For many Americans, the McMansion and its supersized mortgage payments have lost their luster. At the same time, many people are delaying marriage and living alone for longer periods of time. The shift has led the way for tiny homes with less square footage and almost no wasted space, a phenomenon called micro apartments or micro units.
Micro units are catching on in Europe and Asia due to high population density, but stricter zoning laws have slowed their spread across the United States. Some micro units are as small as 200 square feet, requiring a building variance from some cities, since many have minimum square footage requirements for livable units.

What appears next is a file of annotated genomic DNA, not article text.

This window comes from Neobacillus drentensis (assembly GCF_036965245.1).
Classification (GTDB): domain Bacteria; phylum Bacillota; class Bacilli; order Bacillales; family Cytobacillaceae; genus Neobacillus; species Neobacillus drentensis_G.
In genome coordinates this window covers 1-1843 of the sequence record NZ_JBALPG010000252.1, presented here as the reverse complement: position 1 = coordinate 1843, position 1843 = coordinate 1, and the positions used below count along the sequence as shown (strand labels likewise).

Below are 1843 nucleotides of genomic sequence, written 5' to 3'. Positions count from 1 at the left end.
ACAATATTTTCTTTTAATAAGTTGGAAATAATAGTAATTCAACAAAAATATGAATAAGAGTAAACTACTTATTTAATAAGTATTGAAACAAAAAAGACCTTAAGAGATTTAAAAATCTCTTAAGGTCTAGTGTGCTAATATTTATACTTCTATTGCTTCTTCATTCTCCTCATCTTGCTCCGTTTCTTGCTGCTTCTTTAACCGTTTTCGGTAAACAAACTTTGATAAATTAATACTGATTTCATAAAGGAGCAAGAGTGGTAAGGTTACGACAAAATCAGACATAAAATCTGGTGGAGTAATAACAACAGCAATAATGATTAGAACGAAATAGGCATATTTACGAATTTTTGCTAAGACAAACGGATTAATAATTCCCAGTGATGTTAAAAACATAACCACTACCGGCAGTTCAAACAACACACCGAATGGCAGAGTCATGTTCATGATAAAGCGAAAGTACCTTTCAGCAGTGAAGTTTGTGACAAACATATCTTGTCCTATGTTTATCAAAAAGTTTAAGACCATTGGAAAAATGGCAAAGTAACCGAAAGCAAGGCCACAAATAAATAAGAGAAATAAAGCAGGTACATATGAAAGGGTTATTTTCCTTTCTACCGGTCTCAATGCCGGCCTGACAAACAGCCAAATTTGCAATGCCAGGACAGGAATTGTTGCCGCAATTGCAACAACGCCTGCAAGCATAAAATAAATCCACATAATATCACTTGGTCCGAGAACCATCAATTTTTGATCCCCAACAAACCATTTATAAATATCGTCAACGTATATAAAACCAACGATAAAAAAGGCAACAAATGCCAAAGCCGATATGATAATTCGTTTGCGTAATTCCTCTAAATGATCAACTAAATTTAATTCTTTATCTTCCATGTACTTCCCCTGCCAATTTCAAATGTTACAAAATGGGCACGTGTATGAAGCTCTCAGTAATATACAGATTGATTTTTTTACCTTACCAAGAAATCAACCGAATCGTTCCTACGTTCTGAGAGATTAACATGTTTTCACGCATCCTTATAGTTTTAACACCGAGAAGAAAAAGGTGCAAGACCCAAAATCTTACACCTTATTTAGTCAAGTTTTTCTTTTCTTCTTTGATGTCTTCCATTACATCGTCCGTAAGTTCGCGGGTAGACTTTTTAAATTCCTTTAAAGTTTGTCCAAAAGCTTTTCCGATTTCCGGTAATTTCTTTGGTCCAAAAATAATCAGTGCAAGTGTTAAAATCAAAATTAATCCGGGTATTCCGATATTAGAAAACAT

Developers and groups like Citizens Housing & Planning Council, a New York nonprofit, work to support micro housing. Single people comprise almost 30 percent of all households in the United States, according to Sarah Watson, deputy director of the nonprofit. “We have been trying to promote smaller studios because there’s so many single people and not enough legal [housing] options for single adults,” she says. Her organization is working with New York City Mayor Michael Bloomberg to launch a pilot program on East 27th Street to test the idea of relaxing zoning laws and building smaller apartments.
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